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Donald, McIlroy, Westwood struggle on Day 1

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SAN FRANCISCO – The world’s three top-ranked golfers exchanged halfhearted handshakes and sheepish smiles on the final green at Olympic Club, then let out a collective sigh as they trudged up the makeshift stairs to sign their scorecards – professional golf’s version of a death march if there ever was one.

There is nothing random about U.S. Open tee times. There is no computer-generated software that spits out player permutations, no dart-throwing, coin-flipping or picking out of a hat.

To refer to any specific group as divine intervention is to call the USGA divine, as the organizing committee intervenes in order to proffer the most entertaining – or enigmatic or eclectic – trios over the first two rounds of its annual grindfest.

And so it shouldn’t come as a surprise that Luke Donald, Rory McIlroy and Lee Westwood found themselves sharing a tee time, the first three names atop the Official World Golf Ranking side by side by side in a physical sense, too.


Video: Disastrous start for big names


What should come as a surprise is how they fared in the opening round of the 112th edition of the event.

Donald posted a 9-over 79; McIlroy shot a 7-over 77; and Westwood carded a 3-over 73.

To paraphrase an old John Lennon line, it was instant carnage right from the beginning. The group tallied two bogeys and a double on the opening hole and failed to recover during the remainder of the round.

Their combined total of 19 over par may not sound too ghastly on a day when only a half-dozen competitors broke par, but check out the world’s top three in comparison to some other, well, less ballyhooed triumvirates:

• Shane Bertsch, Tommy Biershenk and Martin Flores – all little-known PGA Tour pros – beat them by five strokes.

• Marc Warren, Michael Allen and Anthony Summer – a European Tour regular, a Champions Tour regular and a former toilet cleaner – beat them by nine.

• Scott Langley, Steve Lebrun and Beau Hossler – two fringe pros and a 17-year-old amateur – beat them by 10.

• Jason Bohn, Rafael Jacquelin and Jae-Bum Park – three pros with varying degrees of moderate success – beat them by 17.

That’s right, golf fans. If you had Bohn, Jacquelin and Park giving 16 strokes in the opening round against the world’s three top-ranked players, congratulations. You’re a winner.

All together, Donald, McIlroy and Westwood totaled 20 bogeys and a double – against just three birdies for the day.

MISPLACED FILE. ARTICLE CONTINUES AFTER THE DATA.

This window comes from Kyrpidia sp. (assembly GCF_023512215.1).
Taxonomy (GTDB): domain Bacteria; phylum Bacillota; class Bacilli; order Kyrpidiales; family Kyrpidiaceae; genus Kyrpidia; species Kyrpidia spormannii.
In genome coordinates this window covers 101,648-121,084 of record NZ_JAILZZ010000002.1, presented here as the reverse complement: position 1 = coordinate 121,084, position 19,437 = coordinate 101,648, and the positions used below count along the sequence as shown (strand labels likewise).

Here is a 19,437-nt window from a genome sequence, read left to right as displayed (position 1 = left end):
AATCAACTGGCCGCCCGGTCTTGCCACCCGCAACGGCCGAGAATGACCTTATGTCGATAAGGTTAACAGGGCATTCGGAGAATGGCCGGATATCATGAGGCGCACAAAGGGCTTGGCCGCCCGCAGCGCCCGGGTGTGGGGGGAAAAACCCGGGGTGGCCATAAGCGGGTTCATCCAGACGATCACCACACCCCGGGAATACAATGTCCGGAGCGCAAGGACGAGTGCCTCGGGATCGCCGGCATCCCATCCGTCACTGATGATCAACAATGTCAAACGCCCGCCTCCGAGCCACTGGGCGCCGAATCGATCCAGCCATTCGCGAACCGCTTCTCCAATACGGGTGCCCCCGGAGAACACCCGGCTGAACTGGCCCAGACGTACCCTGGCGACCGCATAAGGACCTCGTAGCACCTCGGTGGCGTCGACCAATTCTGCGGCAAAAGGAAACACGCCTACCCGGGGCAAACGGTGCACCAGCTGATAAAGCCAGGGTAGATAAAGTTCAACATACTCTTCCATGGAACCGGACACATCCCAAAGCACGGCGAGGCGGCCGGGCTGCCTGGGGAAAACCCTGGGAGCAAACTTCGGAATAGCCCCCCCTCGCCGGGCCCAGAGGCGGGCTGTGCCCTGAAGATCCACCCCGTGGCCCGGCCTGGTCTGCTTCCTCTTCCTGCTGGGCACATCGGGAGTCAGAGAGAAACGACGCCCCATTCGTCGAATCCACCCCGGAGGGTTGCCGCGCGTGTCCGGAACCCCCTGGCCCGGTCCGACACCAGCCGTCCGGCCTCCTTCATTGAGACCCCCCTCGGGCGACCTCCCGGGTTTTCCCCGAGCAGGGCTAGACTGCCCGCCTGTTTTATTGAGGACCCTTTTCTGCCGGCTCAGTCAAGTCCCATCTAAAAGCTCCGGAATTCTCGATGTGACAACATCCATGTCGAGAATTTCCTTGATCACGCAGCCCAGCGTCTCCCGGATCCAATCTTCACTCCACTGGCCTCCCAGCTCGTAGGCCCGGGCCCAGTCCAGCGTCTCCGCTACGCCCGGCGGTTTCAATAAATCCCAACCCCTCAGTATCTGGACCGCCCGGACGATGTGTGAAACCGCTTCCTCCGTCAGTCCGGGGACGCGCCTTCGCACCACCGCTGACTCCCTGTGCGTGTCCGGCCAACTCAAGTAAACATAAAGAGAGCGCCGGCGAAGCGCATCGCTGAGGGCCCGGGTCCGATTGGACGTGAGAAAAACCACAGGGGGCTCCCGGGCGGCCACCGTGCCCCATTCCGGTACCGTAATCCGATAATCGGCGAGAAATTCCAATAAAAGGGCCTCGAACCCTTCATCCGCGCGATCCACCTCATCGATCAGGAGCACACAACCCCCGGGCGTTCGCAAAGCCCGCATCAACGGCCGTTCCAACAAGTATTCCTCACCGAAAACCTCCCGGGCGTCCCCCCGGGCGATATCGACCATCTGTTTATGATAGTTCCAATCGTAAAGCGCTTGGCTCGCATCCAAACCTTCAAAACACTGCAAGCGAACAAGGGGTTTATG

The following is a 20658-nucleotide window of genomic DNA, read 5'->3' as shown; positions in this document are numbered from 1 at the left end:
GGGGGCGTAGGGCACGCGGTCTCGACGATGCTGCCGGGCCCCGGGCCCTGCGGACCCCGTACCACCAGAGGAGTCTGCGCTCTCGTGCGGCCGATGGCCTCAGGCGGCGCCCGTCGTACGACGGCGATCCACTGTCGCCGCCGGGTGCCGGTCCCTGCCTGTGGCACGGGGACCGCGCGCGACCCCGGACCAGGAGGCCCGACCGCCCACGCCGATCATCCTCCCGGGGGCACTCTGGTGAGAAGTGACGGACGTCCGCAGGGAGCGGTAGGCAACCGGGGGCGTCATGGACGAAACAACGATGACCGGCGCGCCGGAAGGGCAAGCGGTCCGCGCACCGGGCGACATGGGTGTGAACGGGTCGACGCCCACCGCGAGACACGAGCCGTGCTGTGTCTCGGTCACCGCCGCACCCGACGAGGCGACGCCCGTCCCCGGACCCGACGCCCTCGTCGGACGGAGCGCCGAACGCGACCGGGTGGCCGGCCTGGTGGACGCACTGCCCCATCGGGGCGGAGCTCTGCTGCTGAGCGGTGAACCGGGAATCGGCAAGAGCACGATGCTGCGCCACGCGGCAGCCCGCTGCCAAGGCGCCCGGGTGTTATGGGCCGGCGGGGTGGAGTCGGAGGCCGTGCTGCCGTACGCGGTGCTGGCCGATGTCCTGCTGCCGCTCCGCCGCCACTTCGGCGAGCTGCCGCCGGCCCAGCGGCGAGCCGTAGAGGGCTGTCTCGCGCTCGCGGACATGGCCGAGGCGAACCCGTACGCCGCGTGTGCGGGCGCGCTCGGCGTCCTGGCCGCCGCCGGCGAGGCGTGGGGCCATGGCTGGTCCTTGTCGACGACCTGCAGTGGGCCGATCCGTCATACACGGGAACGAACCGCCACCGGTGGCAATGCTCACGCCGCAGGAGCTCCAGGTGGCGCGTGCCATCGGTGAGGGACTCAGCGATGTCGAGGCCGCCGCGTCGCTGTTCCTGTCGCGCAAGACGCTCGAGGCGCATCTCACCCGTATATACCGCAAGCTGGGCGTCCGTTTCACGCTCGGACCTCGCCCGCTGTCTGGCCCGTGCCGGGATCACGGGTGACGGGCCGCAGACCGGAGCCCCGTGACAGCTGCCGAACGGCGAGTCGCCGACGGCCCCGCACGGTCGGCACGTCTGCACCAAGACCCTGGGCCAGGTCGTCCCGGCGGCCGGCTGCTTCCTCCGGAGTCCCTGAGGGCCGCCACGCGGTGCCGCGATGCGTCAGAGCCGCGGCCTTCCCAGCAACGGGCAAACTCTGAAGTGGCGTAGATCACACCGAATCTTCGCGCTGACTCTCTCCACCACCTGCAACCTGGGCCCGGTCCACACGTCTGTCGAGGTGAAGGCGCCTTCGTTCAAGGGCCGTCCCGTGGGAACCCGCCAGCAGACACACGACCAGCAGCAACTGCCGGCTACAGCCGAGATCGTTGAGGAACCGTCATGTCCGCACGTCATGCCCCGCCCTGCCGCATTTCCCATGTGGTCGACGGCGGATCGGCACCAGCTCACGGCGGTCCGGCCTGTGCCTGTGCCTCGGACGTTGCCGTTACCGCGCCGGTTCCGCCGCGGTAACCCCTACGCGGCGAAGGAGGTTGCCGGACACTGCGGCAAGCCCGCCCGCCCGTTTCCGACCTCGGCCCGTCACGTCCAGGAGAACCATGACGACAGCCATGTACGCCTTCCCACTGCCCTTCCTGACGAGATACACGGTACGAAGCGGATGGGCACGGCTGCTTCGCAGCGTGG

“Well, the top three in the world and we make three between us,” said Donald, who didn’t contribute a single birdie. “It shows how tough it is. There aren't that many opportunities out there.”

The world’s top-ranked player, Donald forged a symmetrical round of nine pars and nine bogeys. It marked the seventh straight time he opened a U.S. Open with a score in the 70s – and that was only thanks to a pair of pars to close. The stat of the day from Olympic? Andy Zhang, at 14 years old the youngest competitor in tournament history, tied the man with No. 1 next to his name.

“The U.S. Open, the margins are that much smaller and if you're just a little bit off, which I was today, it's tough,” Donald admitted. “And then you have to really rely on chipping it close and making some putts and I didn't do that. My putter kind of went cold today, otherwise I could have probably ground out some more respectable score. But this place is tough. I feel like even from yesterday it got a lot tougher and I didn't hit the shots when I needed to.”

In his title defense after cruising to an eight-stroke victory a year ago at Congressional, McIlroy didn’t fare much better. After compiling just four over-par individual hole totals last year, he doubled that number on Thursday, with eight bogeys against just a lone birdie.

“It was a combination of things,” he said afterward. “You hit your first shot out of position. It's hard to get your second shot back into position. If you hit one bad shot on any of the holes, it's very hard to recover from that. And that's what I found today.”

For his part, Westwood may be getting unfairly lumped in with the poor play of his partners. His 73 was actually more than two full strokes below the field scoring average for the round, and after starting with a double bogey on the first, he played the final 17 holes in just 1 over.

Still, he was at least an eyewitness to the carnage if not an outright contributor. The halfhearted handshakes, the sheepish smiles, the collective sighs – they were all the result of a long, unsatisfying day that left the world’s top three players trudging off the course when it was finally complete.

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